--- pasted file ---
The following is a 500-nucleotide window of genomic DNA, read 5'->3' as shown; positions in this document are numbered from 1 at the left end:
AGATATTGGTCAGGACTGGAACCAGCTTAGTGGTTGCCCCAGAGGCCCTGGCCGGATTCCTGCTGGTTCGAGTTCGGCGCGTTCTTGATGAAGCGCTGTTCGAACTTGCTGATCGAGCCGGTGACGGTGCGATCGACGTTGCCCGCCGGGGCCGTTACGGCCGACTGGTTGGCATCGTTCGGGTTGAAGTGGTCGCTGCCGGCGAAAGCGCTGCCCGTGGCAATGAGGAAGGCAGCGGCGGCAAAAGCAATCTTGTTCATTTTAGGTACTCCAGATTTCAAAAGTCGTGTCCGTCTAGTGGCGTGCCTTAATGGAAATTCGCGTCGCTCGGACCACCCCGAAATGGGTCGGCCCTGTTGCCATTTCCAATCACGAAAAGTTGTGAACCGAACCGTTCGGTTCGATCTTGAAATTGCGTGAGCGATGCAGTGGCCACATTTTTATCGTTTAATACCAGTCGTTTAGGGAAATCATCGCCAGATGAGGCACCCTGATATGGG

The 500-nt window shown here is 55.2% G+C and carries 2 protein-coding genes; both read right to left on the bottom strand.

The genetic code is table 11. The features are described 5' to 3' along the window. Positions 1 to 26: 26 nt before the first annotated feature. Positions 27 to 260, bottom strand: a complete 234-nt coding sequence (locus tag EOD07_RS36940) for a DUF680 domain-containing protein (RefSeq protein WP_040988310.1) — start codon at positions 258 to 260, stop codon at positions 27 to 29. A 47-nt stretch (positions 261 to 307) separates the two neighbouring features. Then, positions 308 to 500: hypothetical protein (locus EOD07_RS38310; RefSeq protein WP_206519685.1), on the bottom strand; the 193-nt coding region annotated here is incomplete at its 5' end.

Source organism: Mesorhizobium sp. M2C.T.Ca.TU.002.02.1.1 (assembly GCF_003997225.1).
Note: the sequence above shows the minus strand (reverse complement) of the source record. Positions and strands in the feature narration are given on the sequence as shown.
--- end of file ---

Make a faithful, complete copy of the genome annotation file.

The following is a 500-nucleotide window of genomic DNA, read 5'->3' as shown; positions in this document are numbered from 1 at the left end:
AGATATTGGTCAGGACTGGAACCAGCTTAGTGGTTGCCCCAGAGGCCCTGGCCGGATTCCTGCTGGTTCGAGTTCGGCGCGTTCTTGATGAAGCGCTGTTCGAACTTGCTGATCGAGCCGGTGACGGTGCGATCGACGTTGCCCGCCGGGGCCGTTACGGCCGACTGGTTGGCATCGTTCGGGTTGAAGTGGTCGCTGCCGGCGAAAGCGCTGCCCGTGGCAATGAGGAAGGCAGCGGCGGCAAAAGCAATCTTGTTCATTTTAGGTACTCCAGATTTCAAAAGTCGTGTCCGTCTAGTGGCGTGCCTTAATGGAAATTCGCGTCGCTCGGACCACCCCGAAATGGGTCGGCCCTGTTGCCATTTCCAATCACGAAAAGTTGTGAACCGAACCGTTCGGTTCGATCTTGAAATTGCGTGAGCGATGCAGTGGCCACATTTTTATCGTTTAATACCAGTCGTTTAGGGAAATCATCGCCAGATGAGGCACCCTGATATGGG

The 500-nt window shown here is 55.2% G+C and carries 2 protein-coding genes; both read right to left on the bottom strand.

The genetic code is table 11. The features are described 5' to 3' along the window. Positions 1 to 26: 26 nt before the first annotated feature. Positions 27 to 260, bottom strand: a complete 234-nt coding sequence (locus tag EOD07_RS36940) for a DUF680 domain-containing protein (RefSeq protein WP_040988310.1) — start codon at positions 258 to 260, stop codon at positions 27 to 29. A 47-nt stretch (positions 261 to 307) separates the two neighbouring features. Then, positions 308 to 500: hypothetical protein (locus EOD07_RS38310; RefSeq protein WP_206519685.1), on the bottom strand; the 193-nt coding region annotated here is incomplete at its 5' end.

Source organism: Mesorhizobium sp. M2C.T.Ca.TU.002.02.1.1 (assembly GCF_003997225.1).
Note: the sequence above shows the minus strand (reverse complement) of the source record. Positions and strands in the feature narration are given on the sequence as shown.